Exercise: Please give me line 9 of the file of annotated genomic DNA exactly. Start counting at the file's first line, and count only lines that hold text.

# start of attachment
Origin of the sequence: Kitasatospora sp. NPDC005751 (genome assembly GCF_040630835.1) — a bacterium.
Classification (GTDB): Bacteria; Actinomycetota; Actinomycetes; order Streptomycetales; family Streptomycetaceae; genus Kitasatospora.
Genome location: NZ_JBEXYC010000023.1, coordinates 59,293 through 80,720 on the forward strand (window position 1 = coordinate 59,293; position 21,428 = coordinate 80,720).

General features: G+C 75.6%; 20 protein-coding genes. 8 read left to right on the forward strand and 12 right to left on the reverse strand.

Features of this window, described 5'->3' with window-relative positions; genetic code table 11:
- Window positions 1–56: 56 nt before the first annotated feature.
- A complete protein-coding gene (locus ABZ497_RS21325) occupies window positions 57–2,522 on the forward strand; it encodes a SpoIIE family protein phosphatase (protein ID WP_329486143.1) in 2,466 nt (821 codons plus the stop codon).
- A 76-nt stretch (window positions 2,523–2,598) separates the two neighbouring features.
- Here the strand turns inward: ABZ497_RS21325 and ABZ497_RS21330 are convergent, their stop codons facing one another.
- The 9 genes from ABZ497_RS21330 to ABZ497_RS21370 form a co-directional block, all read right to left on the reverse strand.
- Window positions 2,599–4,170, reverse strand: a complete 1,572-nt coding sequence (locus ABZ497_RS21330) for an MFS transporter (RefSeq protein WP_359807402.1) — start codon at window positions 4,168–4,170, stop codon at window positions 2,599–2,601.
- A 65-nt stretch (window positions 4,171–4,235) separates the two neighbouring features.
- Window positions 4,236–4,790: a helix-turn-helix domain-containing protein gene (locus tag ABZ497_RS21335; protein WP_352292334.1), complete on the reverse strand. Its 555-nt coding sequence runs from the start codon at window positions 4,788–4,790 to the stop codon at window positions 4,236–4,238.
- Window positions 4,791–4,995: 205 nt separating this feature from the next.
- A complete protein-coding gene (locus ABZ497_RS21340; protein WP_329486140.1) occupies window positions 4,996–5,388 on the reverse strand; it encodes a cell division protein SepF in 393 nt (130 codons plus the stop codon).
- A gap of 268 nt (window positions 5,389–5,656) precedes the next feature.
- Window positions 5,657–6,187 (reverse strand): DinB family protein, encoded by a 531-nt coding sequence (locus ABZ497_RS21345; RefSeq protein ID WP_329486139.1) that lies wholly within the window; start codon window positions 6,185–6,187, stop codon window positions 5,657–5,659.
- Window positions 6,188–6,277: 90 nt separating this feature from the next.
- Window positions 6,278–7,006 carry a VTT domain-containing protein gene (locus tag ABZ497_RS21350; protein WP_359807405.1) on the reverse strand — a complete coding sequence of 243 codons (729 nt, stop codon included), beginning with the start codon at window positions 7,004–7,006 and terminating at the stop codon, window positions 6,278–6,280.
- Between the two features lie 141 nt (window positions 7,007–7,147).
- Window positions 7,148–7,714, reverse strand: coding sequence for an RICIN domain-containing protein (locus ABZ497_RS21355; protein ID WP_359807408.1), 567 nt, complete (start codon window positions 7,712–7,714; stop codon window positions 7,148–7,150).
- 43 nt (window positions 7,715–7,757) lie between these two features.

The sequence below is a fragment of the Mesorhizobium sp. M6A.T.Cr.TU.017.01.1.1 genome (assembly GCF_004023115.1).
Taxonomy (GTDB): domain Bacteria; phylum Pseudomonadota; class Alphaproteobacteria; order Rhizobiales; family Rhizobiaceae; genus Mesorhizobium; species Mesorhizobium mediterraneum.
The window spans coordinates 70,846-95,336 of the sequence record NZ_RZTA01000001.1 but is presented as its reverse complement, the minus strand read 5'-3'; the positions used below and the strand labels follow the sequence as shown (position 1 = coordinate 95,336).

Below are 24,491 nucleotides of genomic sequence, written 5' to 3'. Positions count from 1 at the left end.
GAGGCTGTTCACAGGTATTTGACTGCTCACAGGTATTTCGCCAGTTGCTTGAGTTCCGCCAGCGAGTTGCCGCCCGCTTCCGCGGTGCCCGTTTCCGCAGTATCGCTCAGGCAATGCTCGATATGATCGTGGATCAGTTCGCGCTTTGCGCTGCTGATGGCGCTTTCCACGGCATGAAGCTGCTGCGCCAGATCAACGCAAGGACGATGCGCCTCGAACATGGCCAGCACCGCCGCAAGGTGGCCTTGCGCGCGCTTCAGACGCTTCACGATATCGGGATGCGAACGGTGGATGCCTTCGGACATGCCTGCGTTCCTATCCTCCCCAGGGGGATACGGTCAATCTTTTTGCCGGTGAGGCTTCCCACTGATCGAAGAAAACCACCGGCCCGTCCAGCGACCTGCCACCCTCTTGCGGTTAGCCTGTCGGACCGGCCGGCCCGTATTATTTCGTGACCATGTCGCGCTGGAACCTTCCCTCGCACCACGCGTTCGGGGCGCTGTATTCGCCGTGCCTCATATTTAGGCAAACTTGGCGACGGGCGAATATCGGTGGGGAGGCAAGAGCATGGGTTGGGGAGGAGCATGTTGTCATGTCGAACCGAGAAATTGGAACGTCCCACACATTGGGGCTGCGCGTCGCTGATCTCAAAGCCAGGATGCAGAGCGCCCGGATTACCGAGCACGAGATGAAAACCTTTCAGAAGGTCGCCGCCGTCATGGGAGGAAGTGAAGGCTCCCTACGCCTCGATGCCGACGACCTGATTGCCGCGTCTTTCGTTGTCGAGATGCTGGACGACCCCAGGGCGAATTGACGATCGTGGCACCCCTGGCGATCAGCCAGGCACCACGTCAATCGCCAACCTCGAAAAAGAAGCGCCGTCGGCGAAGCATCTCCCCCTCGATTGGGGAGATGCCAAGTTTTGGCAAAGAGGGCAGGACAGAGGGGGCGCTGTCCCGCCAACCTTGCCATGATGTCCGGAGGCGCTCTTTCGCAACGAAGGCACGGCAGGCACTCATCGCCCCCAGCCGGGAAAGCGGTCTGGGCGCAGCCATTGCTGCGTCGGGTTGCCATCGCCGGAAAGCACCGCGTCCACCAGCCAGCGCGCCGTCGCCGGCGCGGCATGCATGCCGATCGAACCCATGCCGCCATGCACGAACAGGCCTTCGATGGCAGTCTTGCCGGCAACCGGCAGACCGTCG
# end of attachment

- Here the strand turns inward: ABZ497_RS21325 and ABZ497_RS21330 are convergent, their stop codons facing one another.